A couple years ago, I was talking the Institute’s Bob Johansen about wisdom, and he explained that – to deal with an uncertain future and still move forward – they advise people to have “strong opinions, which are weakly held.” […] Bob explained that weak opinions are problematic because people aren’t inspired to develop the best arguments possible for them, or to put forth the energy required to test them. Bob explained that it was just as important, however, to not be too attached to what you believe because, otherwise, it undermines your ability to “see” and “hear” evidence that clashes with your opinions.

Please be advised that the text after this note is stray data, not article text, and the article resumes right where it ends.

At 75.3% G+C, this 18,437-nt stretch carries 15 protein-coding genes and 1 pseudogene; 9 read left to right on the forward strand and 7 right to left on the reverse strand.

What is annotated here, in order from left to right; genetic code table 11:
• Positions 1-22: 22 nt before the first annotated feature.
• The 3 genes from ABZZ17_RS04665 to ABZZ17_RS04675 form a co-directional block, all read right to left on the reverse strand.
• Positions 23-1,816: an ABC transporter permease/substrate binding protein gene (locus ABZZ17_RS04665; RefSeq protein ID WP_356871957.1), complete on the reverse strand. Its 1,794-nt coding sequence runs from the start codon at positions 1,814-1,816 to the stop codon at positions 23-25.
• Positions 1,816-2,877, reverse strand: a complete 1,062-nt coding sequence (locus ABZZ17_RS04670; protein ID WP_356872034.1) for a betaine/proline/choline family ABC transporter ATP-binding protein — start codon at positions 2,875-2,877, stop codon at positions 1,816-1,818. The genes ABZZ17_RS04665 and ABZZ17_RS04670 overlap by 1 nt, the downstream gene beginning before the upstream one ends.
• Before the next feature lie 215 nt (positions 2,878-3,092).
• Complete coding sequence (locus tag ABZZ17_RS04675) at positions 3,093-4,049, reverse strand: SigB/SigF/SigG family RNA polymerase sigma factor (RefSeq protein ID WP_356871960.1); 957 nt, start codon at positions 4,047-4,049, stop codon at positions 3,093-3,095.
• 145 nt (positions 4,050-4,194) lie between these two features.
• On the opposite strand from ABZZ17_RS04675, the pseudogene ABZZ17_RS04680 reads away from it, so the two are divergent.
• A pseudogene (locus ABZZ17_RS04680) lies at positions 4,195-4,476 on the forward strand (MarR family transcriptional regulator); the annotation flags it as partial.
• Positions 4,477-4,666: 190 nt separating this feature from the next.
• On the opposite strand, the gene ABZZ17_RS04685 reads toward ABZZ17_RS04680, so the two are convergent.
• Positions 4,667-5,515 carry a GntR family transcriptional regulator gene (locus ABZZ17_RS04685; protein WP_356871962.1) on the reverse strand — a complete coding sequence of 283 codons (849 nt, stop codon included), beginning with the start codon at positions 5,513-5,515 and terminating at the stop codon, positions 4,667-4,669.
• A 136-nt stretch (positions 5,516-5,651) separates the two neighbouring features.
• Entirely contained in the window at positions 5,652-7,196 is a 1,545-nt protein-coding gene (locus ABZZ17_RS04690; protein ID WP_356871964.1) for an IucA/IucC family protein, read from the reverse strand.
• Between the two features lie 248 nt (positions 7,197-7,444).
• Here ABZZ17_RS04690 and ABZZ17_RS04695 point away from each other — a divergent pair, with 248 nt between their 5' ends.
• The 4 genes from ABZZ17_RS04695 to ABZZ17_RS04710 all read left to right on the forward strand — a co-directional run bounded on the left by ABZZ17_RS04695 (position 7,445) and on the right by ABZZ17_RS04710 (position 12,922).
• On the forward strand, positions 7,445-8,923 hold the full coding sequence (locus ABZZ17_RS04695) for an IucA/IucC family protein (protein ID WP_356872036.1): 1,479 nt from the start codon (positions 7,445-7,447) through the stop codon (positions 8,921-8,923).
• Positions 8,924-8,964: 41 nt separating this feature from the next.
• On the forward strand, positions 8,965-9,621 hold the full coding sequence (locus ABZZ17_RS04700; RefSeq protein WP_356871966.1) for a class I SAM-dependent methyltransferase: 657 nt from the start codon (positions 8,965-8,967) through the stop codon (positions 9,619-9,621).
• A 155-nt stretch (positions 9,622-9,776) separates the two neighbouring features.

Strong Opinions, Weakly Held (cache)
That is a piece of advice I try to follow: admitting some patterns to go forward, finding inconsistencies, rearranging ideas without certitudes, digging again. This comes probably from my scientific background even if Science is quite bad on the weak holding side.
The Web is also made of strong opinions at a given time before they get outdated by new approaches. Maybe we have to accept that it is our way of evolving as a species even if it is violent and increases inequalities.